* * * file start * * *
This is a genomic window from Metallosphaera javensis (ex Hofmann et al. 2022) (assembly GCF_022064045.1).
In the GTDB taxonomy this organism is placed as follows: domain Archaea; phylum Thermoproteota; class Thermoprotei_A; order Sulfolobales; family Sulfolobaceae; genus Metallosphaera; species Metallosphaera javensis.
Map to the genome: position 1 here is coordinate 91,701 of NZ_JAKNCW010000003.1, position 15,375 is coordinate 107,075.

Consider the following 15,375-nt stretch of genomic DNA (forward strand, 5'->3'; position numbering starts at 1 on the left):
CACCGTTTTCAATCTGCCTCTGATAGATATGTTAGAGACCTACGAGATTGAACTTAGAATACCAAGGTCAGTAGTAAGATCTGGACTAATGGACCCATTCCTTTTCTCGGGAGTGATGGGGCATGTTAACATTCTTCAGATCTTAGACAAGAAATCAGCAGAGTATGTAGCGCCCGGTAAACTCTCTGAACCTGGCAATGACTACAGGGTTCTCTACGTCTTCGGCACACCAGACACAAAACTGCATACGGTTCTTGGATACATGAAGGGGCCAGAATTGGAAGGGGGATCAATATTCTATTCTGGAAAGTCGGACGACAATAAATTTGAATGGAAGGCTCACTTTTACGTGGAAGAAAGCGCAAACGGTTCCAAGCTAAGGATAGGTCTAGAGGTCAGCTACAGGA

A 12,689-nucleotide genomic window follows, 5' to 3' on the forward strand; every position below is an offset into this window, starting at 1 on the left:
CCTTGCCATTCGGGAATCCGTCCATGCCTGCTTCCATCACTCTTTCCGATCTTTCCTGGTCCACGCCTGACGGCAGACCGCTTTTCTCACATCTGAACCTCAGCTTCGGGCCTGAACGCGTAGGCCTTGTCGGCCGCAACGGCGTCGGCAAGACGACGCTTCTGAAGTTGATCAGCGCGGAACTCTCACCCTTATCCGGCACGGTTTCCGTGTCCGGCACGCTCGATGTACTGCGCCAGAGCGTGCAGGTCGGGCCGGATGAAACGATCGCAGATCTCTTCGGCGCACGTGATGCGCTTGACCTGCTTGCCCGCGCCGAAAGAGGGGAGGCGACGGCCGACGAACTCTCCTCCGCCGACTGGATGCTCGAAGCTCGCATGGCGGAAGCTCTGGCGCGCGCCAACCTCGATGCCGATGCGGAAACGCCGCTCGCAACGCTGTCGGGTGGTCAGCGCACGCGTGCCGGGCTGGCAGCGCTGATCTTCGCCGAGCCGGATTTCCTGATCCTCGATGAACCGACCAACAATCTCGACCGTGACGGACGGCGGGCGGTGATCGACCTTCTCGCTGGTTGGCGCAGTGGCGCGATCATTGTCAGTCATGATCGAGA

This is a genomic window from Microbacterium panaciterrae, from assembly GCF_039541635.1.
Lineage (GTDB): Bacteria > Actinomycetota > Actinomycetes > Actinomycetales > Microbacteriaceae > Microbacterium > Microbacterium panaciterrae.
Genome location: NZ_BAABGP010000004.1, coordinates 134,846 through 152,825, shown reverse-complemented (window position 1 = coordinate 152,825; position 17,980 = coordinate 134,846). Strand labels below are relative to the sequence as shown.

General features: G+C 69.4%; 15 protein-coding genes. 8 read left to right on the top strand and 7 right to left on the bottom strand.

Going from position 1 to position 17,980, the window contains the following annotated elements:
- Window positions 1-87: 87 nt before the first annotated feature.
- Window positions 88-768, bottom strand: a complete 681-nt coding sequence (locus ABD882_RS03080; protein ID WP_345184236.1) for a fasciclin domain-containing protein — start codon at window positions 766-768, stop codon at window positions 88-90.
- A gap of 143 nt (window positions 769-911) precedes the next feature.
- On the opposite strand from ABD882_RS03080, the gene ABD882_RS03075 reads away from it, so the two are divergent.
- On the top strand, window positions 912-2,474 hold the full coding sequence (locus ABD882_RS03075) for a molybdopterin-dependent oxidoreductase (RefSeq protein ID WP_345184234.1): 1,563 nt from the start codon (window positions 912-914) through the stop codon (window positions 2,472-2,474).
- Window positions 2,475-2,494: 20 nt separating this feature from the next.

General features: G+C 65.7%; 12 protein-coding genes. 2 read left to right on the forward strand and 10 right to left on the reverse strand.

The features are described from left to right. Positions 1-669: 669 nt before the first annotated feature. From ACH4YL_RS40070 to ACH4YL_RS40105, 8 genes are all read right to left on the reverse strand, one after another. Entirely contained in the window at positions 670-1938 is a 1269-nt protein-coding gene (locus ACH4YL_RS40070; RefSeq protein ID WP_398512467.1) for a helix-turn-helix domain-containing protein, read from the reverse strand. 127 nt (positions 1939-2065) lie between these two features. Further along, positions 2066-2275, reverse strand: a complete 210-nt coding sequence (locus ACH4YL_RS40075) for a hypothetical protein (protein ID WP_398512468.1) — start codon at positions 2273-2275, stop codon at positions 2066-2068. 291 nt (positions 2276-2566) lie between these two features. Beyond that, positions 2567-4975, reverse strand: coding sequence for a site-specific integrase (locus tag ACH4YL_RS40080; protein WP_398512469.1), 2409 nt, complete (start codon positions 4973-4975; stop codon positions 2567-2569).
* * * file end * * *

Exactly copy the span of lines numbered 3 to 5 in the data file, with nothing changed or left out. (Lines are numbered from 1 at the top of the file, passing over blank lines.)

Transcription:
Map to the genome: position 1 here is coordinate 91,701 of NZ_JAKNCW010000003.1, position 15,375 is coordinate 107,075.

Consider the following 15,375-nt stretch of genomic DNA (forward strand, 5'->3'; position numbering starts at 1 on the left):
CACCGTTTTCAATCTGCCTCTGATAGATATGTTAGAGACCTACGAGATTGAACTTAGAATACCAAGGTCAGTAGTAAGATCTGGACTAATGGACCCATTCCTTTTCTCGGGAGTGATGGGGCATGTTAACATTCTTCAGATCTTAGACAAGAAATCAGCAGAGTATGTAGCGCCCGGTAAACTCTCTGAACCTGGCAATGACTACAGGGTTCTCTACGTCTTCGGCACACCAGACACAAAACTGCATACGGTTCTTGGATACATGAAGGGGCCAGAATTGGAAGGGGGATCAATATTCTATTCTGGAAAGTCGGACGACAATAAATTTGAATGGAAGGCTCACTTTTACGTGGAAGAAAGCGCAAACGGTTCCAAGCTAAGGATAGGTCTAGAGGTCAGCTACAGGA